Should Companies Apologize?
  • Jun 22, 2017 11:00 pm
  • 14:23 mins

Guest: Daryl Koehn, PhD, Wicklander Chair in Professional Ethics at DePaul University, Recipient of 2017 Master Teacher in Ethics Award from BYU Wheatley Institution We learn in kindergarten to say we're sorry when we wrong someone. It's a basic tenet of good behavior. But only in the last decade or so has it become common for corporate CEOs to publicly apologize when their company makes a mistake. When it comes to corporate apologies, it turns out that saying sorry isn’t enough. Getting the apology just right really matters.

Other Segments

How to Tackle Cyber-Bullying

19 MINS

(originally aired Feb. 21, 2017) Guest: Carrie Goldman, Author of “Bullied: What Every Parent, Teacher, and Kid Needs to Know About Ending the Cycle of Fear” According to the Cyberbullying Research Center, about half of young people have experienced some form of cyberbullying. Last year, during her husband’s campaign, Melania Trump said she had plans to make it her focus as First Lady. And rightfully so, since she and her 11-year-old son Barron have both experienced it firsthand before and after the election. Yet, five months after the inauguration, the First Lady has been slow to put anything specific in motion. Earlier this year, we spoke with Carrie Goldman about what parents and teachers can do to tackle the problem.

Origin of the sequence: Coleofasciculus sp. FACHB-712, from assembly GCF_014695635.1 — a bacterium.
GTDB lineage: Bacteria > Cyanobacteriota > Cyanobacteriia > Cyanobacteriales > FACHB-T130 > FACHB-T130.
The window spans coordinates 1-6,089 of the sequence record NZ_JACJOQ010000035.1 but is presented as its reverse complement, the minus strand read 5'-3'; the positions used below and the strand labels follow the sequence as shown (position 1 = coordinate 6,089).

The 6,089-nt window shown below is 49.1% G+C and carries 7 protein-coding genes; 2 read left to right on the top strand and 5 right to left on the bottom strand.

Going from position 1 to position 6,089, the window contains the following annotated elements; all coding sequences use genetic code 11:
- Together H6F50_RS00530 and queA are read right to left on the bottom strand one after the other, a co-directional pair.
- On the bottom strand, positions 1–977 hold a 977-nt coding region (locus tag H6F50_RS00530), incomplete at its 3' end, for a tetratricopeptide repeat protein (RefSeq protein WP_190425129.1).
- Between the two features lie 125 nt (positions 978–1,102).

(originally aired Feb. 21, 2017) Guest: Carrie Goldman, Author of “Bullied: What Every Parent, Teacher, and Kid Needs to Know About Ending the Cycle of Fear” According to the Cyberbullying Research Center, about half of young people have experienced some form of cyberbullying. Last year, during her husband’s campaign, Melania Trump said she had plans to make it her focus as First Lady. And rightfully so, since she and her 11-year-old son Barron have both experienced it firsthand before and after the election. Yet, five months after the inauguration, the First Lady has been slow to put anything specific in motion. Earlier this year, we spoke with Carrie Goldman about what parents and teachers can do to tackle the problem.